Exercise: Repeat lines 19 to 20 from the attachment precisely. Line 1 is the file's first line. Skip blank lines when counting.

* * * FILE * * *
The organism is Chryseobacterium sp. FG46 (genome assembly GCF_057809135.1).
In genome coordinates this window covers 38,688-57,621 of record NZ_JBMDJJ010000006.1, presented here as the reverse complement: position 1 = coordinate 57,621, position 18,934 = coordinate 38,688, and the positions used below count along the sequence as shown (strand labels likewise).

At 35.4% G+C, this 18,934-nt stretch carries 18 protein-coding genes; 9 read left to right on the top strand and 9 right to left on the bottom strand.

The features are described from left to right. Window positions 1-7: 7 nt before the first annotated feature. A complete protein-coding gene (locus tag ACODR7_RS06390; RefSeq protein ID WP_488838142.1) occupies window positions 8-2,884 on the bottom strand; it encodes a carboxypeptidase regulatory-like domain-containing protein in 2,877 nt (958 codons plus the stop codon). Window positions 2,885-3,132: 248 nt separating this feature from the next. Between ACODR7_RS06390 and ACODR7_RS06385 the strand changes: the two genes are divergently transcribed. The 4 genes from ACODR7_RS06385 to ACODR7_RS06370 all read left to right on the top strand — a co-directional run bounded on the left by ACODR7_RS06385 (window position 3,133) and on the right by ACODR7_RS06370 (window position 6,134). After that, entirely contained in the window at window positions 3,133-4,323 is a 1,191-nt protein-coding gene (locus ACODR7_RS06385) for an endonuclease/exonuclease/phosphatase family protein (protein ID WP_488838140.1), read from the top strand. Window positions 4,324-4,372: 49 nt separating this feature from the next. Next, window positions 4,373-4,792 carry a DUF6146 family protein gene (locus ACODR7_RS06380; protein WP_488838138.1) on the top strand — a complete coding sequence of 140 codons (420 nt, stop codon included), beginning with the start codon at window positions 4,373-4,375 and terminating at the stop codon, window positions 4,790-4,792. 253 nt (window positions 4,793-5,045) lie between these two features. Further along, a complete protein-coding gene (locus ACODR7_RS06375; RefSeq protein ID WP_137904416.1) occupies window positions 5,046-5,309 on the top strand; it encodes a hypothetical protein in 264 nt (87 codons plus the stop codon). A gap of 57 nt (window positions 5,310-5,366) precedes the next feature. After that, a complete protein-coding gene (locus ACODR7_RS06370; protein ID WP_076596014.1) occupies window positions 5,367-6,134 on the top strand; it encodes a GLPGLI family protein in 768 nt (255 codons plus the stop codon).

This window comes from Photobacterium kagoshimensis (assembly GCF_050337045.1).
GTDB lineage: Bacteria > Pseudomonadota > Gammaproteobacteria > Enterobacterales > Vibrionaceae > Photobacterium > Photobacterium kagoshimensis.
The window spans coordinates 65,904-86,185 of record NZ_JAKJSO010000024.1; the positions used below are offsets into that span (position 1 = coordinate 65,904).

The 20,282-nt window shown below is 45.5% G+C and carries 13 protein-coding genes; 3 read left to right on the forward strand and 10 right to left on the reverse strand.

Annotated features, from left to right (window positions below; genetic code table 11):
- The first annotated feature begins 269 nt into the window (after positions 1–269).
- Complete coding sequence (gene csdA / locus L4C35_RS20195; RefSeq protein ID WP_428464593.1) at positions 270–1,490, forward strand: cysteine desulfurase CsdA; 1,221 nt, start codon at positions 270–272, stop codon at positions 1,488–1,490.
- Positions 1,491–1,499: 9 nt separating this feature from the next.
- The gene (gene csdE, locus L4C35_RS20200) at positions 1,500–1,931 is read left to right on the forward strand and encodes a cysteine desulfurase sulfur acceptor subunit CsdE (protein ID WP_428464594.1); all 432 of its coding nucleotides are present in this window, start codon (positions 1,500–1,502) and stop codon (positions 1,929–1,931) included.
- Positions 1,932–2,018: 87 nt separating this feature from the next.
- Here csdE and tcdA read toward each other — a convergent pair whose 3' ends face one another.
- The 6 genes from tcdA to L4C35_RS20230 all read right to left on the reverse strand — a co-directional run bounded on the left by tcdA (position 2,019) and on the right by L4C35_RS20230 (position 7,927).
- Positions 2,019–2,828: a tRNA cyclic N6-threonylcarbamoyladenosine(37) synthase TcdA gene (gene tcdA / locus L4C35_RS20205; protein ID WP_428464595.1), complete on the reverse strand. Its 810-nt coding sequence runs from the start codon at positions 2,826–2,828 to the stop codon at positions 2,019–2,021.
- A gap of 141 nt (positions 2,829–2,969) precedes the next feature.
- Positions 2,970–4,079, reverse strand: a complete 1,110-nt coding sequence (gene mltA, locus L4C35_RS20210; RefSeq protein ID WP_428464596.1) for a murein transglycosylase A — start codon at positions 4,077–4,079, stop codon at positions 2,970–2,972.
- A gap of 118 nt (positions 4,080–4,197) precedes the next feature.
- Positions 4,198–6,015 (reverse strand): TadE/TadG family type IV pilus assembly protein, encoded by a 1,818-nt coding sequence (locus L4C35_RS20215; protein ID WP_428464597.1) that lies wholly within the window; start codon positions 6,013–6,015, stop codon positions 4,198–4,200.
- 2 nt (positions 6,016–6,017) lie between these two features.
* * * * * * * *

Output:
- Positions 2,970–4,079, reverse strand: a complete 1,110-nt coding sequence (gene mltA, locus L4C35_RS20210; RefSeq protein ID WP_428464596.1) for a murein transglycosylase A — start codon at positions 4,077–4,079, stop codon at positions 2,970–2,972.
- A gap of 118 nt (positions 4,080–4,197) precedes the next feature.